MANILA WATER STORY
The true value of water is realized only when there is lack of it. It’s also why it is often taken for granted. Water is so much a part of our everyday lives that the concept of not having it is too overwhelming.
Unfortunately, this was once a way of life that Metro Manila residents faced every day. Before 1997, the capital’s water supply and distribution were in disarray. Illegal connections ran rampant. Clean and potable water was a privilege that poor families simply did not have, and that others had to acquire at a steep price.
In 1995, this situation prompted the Philippine government to enact the National Water Crisis Act, which paved the way for the turnover of the operation of water services from the government-owned Metropolitan Waterworks and Sewerage System (MWSS) to the private sector.
Ayala-led Manila Water Company took over the East Zone of Metro Manila under a Concession Agreement that granted the company exclusive rights to the use of land and facilities for the production, treatment and distribution of water, as well as the rights to operate the sewerage system.
The Triple Bottomline:
Business Sustainability, Social Responsibility and Environmental Advocacy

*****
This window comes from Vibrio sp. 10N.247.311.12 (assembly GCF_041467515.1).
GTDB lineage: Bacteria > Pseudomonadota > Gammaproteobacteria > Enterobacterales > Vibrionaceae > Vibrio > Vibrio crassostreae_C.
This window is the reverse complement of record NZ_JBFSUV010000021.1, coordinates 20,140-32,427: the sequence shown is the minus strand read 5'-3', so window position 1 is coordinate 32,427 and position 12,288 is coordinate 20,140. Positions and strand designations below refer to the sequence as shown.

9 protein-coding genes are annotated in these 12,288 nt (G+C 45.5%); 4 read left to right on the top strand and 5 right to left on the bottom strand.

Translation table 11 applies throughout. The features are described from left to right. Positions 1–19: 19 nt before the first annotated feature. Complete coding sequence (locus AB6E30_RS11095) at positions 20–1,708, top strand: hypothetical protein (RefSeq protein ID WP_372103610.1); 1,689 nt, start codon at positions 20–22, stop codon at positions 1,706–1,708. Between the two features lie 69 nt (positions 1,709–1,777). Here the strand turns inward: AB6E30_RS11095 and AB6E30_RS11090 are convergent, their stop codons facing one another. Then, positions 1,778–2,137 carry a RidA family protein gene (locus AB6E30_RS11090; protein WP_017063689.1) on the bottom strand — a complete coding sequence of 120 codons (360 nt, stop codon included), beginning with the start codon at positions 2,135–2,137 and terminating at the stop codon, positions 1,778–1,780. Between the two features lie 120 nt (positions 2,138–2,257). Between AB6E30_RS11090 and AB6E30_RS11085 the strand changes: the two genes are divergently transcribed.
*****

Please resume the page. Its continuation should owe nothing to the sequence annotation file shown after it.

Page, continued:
Manila Water Company, Inc. is the exclusive provider of water and wastewater services to more than six million people in the East Zone of Metro Manila, comprising a broad range of residential, commercial and industrial customers.
The East Zone encompasses 23 cities and municipalities spanning a 1,400-square kilometer area that includes Makati, Mandaluyong, Pasig, Pateros, San Juan, Taguig, Marikina, most parts of Quezon City, portions of Manila, as well as the following towns in Rizal: Angono, Antipolo, Baras, Binangonan, Cainta, Cardona, Jala-Jala, Morong, Pililia, Rodriguez, San Mateo, Tanay, Taytay and Teresa.
Before Manila Water’s entry in the water industry in 1997, the East Zone suffered from various problems such as insufficient infrastructure and environmental deterioration, accelerated by rapid population increase. 24-hour water supply was only available to 26 percent of the area’s population mainly due to leakages often caused by meter tampering and illegal connections — practices which caused a domino effect of problems including water contamination and water-borne diseases. Water system losses or non-revenue water (NRW) was at a record high of 63 percent at the time.
Under these circumstances, Manila Water prioritized water supply efficiency to deliver more water to more customers. This was supplemented by improvements in the organizational structure, development of its workforce, and rehabilitation of facilities. The remarkable results are as follows:
· Improvement in 24-hour potable water supply coverage from 26% in 1997 to 99% in 2014
· Doubling the number of customers from 3.1 million in 1997 to over 6.3 million in 2014
· Expansion of water mains and distribution lines with over 5,000 kilometers of pipes, replacing nearly 90% of the water network
· Reduction in water losses or NRW from 63% in 1997 to 11% in 2014, an unprecedented feat in the history of the Philippine
· Increase in the volume of water delivered to customers from 440 million liters to over 1.2 billion liters per day